Tag Archives: CMCP

Fate Of Enjoined White Collar Overtime Rule Still Undecided: Unlikely To Defend Obama Administration Rule, The Trump Administration Stalls

Under the Fair Labor Standards Act (“FLSA”), minimum wage and overtime requirements do not apply to any employee covered by the “white collar” exemption. To be considered a white collar worker under that exemption, the FLSA requires the employee to be employed in a bona fide executive, administrative, or professional capacity. Although the FLSA does not set a minimum white collar salary level, the Department of Labor (“DOL”) previously issued regulations requiring, among other things, that an employee meet a minimum salary threshold to qualify for the exemption.

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An Overview of Ban the Box Laws in California

Individuals with criminal records unquestionably have a more difficult time obtaining gainful employment than individuals without criminal records. In fact, in a 2007 study, only approximately 40 percent of employers in four major metropolitan areas reported that they would “definitely” or “probably” hire applicants with a criminal history.1 In the same study, which also looked at the rates of “call backs” or job offers for applicants with different demographics, job offers for whites with criminal records fall by about half, and are reduced by that much or more for black ex-convicts.2

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What’s in a name? A battle for a transgender immigrant’s rights

While the United States continues to grapple with transgender rights—including the right to restroom access—transgender individuals across the globe often face severe persecution and torture on account of their gender identity. One difficulty transgender people encounter both domestically and abroad concerns the ability to ensure that their official documents bear the chosen names that match their gender. When trans immigrants seek to have their cases heard in U.S. immigration courts, it is important—but not always easy—to ensure that orders affecting their rights include both the name they were given at birth and the name that corresponds with their gender.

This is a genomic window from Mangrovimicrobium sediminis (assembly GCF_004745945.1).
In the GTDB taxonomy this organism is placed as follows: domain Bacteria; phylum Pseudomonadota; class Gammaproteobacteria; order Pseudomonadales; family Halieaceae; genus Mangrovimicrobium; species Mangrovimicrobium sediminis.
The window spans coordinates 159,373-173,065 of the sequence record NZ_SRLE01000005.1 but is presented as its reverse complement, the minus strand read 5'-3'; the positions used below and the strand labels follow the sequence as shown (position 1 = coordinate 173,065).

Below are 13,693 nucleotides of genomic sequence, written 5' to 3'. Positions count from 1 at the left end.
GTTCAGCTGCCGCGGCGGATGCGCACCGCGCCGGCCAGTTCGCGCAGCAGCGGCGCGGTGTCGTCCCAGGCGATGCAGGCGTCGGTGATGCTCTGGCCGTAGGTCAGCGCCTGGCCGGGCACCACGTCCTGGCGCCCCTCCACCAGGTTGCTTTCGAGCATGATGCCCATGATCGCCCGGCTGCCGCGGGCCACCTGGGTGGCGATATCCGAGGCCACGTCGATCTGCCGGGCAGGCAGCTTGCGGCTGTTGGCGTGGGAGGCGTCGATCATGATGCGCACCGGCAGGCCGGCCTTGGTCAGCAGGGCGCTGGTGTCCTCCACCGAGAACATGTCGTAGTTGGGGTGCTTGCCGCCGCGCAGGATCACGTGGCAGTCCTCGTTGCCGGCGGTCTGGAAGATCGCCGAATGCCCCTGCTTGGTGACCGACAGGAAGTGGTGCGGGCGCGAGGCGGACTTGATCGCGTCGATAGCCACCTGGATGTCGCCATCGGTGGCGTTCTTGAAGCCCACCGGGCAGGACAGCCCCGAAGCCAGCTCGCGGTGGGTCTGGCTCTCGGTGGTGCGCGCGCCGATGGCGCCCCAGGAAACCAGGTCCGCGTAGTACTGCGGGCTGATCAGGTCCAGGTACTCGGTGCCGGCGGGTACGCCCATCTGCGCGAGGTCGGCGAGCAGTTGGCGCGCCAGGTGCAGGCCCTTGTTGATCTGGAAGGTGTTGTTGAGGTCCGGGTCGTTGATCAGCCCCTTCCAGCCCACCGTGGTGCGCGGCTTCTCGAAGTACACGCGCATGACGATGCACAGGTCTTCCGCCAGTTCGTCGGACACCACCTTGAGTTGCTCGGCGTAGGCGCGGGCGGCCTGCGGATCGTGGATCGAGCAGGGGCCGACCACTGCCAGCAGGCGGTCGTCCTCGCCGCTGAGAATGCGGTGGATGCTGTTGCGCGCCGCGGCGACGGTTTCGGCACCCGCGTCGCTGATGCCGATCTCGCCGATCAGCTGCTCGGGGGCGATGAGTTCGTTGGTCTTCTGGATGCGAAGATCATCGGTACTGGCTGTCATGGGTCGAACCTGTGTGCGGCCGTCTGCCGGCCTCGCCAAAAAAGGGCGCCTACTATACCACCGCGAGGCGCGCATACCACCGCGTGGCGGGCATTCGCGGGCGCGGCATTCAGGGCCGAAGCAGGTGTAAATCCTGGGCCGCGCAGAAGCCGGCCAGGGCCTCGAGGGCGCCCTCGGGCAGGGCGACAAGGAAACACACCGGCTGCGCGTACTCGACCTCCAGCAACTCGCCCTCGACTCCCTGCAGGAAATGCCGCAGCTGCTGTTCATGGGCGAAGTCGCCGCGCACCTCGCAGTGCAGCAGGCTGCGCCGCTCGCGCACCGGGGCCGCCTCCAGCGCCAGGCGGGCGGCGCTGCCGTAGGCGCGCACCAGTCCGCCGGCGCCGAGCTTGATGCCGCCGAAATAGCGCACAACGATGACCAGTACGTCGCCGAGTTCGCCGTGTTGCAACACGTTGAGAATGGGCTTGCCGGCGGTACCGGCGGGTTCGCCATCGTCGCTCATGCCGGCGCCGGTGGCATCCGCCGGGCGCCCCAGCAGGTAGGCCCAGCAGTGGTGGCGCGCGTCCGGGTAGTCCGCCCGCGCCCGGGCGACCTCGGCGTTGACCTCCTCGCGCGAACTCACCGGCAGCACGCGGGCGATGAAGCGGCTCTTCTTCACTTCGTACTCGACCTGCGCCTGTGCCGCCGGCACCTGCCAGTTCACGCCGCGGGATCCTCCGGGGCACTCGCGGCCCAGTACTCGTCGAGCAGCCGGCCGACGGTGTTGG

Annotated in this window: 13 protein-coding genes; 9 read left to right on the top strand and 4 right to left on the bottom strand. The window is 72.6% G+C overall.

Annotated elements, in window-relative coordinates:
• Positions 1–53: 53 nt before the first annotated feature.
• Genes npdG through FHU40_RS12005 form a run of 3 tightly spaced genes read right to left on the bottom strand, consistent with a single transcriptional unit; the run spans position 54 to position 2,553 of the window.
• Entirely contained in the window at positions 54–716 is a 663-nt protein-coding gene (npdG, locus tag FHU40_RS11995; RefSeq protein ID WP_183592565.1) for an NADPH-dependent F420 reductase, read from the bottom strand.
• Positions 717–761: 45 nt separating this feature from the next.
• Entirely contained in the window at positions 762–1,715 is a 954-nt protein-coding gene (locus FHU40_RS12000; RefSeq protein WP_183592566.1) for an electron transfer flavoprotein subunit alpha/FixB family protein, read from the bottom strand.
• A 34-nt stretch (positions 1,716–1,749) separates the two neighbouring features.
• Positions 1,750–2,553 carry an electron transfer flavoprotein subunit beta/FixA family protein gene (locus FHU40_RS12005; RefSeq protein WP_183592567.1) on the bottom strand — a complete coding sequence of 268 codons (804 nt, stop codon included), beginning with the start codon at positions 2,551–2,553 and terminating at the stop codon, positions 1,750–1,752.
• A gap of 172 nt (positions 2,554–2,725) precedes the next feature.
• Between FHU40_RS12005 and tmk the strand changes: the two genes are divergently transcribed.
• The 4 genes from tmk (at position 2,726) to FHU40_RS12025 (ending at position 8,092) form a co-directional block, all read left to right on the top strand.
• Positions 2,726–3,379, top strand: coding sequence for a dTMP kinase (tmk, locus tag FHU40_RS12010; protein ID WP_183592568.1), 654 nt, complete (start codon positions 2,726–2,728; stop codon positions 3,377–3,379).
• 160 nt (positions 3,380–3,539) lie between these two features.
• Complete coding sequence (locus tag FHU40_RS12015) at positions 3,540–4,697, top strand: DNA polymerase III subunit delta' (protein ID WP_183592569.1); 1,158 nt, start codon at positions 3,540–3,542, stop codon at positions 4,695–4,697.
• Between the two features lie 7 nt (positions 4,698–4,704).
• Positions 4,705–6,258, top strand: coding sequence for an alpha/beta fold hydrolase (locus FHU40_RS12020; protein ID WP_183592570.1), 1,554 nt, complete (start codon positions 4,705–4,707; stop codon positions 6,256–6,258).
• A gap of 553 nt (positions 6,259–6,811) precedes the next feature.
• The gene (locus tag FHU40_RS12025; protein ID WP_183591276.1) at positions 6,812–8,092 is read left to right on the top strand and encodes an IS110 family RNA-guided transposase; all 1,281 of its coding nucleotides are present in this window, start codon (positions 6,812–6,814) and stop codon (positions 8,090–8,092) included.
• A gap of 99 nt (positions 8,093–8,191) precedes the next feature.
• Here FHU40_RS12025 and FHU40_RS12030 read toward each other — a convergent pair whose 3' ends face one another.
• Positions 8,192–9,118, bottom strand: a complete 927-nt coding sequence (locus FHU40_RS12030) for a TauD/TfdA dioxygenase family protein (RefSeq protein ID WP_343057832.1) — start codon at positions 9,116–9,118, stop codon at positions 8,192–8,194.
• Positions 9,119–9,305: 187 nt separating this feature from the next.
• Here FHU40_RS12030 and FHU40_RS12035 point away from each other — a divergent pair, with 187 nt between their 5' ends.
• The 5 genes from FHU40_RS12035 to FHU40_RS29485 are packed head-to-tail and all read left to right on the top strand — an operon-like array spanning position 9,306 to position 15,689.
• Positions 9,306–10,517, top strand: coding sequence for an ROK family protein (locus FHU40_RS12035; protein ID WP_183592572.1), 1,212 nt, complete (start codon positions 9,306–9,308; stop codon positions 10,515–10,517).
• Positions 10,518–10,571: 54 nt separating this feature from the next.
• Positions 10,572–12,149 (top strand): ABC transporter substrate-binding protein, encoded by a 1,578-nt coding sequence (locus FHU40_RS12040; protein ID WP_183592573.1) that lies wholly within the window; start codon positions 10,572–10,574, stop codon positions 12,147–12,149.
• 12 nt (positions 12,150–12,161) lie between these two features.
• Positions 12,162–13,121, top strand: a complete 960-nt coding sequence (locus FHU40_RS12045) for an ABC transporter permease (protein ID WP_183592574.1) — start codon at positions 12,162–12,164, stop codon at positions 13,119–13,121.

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California & the Federal Government Expand Laws to Eliminate Wage Disparity

California state legislature amended the Fair Pay Act to prohibit race and ethnicity-based wage differentials and to preclude employers from relying on salary history to justify the wage gaps. In addition, the U.S. Equal Employment Opportunity Commission (“EEOC”) finalized Regulations to require employers to collect and include wage data in EEO-1 Reports.

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CFPA’s Anticipated Effect on Litigation

In our Winter 2015 E-Newsletter, we discussed the California Fair Pay Act (“CFPA”), which became effective January 1 of this year.  That article summarized the CFPA and how it amends section 1197.5 of the California Labor Code.  Section 1197.5, which was enacted in 1949, prohibits employers from paying employees  “less than employees of the opposite sex in the same establishment for equal work on jobs the performance of which requires equal skill, effort, and responsibility, and which are performed under similar working conditions.”  In this article we discuss the CFPA’s anticipated effect on litigation.

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Update regarding Uber Drivers – Litigation over Employment Status averted by Settlement

In the Fall 2015 issue of our newsletter included an article about Uber, and how it classifies drivers providing services using its online “service on demand” platform. As reported in that article, the California Labor Commissioner’s Office, following an administrative hearing in Berwick v. Uber Technologies, Inc., rejected Uber’s position that the drivers were independent contractors, and found instead that they are employees. Although Uber appealed the case to the California Superior Court, the question argued before the court was not whether the plaintiff was an employee but whether an agreement she signed with Uber required her to submit her dispute to arbitration. The trial court decided that question against Uber, and the matter is now pending before a First District Appellate Court.

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Using the New Defend Trade Secrets Act to Protect Confidential Business Information

On May 11, 2016, President Obama signed into law the first federal trade secret law, the “Defend Trade Secrets Act of 2016” (DTSA), which is similar to the Uniform Trade Secret Act that many states have adopted, but also broadens available venue and remedies to protect trade secrets. (See “The New Federal Trade Secret Act and What It Means to Your Business,” published by NAMWOLF).

With this expansion, now is a good time to reassess what you can do to protect your company’s trade secrets. Implementing the following best practices will help to safeguard against trade secret misappropriation, as well as ensure you have the most available remedies available in the unfortunate event of misappropriation.

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